I start to get really into smoothies and vegetable juices in Spring.  Autumn and winter are all about the warm and the well-cooked but as the temperature rises, I crave the fresh flavours of a cold pressed juice.   I always add Kefir to my smoothies at home and wanted to give you something similar, ready-made.  Carrot, apple and ginger is a classic combination.  The ginger eases you in whilst the weather is still a bit temperamental, providing a little heat for those not-so-warm days.

A full list of the ingredients can be found here. The Spring Collection will run from March - May, with the last orders being taken on May 13th (delivery on May 15th). I can’t wait to hear what you make of the new collection!

Over and out,

Alana x

Introducing the Winter 18/19 Collection

CollectionsAlana Holloway

I’m writing this post a little later than planned… better late than never though, eh! Anyone else find that they fall massively behind schedule at this time of year?! Creating the seasonal collections is one of my most favourite parts about running FBL. I get to stretch my creative legs, work in alignment with nature and the beautiful seasons all whilst getting the much loved buzz from feeding my customers a range of new and exciting fermented flavours.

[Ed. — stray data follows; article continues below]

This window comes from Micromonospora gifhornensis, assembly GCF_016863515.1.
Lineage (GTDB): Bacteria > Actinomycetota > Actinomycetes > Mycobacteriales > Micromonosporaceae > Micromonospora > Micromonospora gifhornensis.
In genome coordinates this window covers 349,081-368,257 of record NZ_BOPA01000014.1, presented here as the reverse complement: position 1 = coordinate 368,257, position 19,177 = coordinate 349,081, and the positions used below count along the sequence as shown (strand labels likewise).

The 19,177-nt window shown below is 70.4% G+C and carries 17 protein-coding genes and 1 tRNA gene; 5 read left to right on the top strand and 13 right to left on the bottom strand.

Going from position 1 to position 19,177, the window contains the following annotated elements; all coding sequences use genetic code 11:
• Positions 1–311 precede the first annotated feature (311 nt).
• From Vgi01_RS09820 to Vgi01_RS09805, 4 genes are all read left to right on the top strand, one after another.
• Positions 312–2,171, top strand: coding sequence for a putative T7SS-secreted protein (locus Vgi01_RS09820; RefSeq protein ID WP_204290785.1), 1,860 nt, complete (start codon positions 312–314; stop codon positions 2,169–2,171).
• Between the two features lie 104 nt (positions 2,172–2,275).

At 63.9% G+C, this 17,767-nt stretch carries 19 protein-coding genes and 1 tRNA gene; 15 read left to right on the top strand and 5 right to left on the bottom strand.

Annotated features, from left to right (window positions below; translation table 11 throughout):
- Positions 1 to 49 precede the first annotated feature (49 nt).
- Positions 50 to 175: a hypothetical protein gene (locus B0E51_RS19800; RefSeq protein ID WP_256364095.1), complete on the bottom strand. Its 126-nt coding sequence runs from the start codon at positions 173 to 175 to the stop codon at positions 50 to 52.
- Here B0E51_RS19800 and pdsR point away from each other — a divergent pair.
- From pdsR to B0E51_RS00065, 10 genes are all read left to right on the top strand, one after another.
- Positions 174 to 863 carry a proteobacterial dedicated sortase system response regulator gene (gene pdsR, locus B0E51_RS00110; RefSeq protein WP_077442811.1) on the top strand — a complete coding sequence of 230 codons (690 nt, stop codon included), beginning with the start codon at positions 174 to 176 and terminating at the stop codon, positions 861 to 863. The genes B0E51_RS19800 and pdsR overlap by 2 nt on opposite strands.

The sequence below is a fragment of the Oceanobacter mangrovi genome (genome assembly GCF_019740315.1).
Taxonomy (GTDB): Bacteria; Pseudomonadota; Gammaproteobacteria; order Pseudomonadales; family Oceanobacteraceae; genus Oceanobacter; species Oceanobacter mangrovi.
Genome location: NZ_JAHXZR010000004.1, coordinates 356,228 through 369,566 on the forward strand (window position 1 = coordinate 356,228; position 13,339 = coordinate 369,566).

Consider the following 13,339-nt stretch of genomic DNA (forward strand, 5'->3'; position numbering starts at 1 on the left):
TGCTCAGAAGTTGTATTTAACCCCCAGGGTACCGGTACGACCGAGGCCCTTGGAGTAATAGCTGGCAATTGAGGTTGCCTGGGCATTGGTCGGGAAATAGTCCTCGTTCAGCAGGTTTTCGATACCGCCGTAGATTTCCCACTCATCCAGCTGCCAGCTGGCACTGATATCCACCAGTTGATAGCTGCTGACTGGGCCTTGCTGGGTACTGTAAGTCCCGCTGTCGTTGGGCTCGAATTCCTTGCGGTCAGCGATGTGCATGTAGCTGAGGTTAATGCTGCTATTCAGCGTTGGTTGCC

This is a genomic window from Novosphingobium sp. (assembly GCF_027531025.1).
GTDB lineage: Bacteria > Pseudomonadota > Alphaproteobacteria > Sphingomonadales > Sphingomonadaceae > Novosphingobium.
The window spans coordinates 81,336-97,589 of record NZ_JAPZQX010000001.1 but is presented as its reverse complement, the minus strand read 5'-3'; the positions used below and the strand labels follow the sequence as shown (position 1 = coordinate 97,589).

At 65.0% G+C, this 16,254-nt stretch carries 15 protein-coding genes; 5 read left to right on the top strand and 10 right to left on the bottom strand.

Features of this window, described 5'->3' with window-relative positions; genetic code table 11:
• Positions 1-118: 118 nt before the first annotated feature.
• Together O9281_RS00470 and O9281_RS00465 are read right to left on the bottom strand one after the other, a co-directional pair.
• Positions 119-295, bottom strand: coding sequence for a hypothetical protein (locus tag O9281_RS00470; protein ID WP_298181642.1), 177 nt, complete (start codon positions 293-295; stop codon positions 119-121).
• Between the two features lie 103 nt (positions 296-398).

This is the second Winter collection I’ve created since launching in April 2017; the nice thing about doing it the second time around is that I have a great base to work from. I know what worked last time and more importantly, what the favourites were. It’s my mission to make each collection a box of ‘favourites’… so I should have it in the bag by year three!!


Curried Parsnip Kraut was the favourite last year, so I just had to include it again (remember, I’m working towards a Box of favourites!!) It’s tangy with a sort of creaminess (brought to the party by parsnip). One of my customers said I should’ve called it Coronation Kraut, because that’s exactly what it tastes like. I popped it on top of lamb biryani last year and it was MAGIC.

Winter Spice Kraut. What is a roast without a side of braised red cabbage? Incomplete, in case you’re wondering. Especially at Christmas. This Kraut will save you the job of making braised red cabbage AND add a probiotic lunch to your plate. Load up on it and it’s one less job for you to do when all your hob rings are taken and the oven’s full to bursting.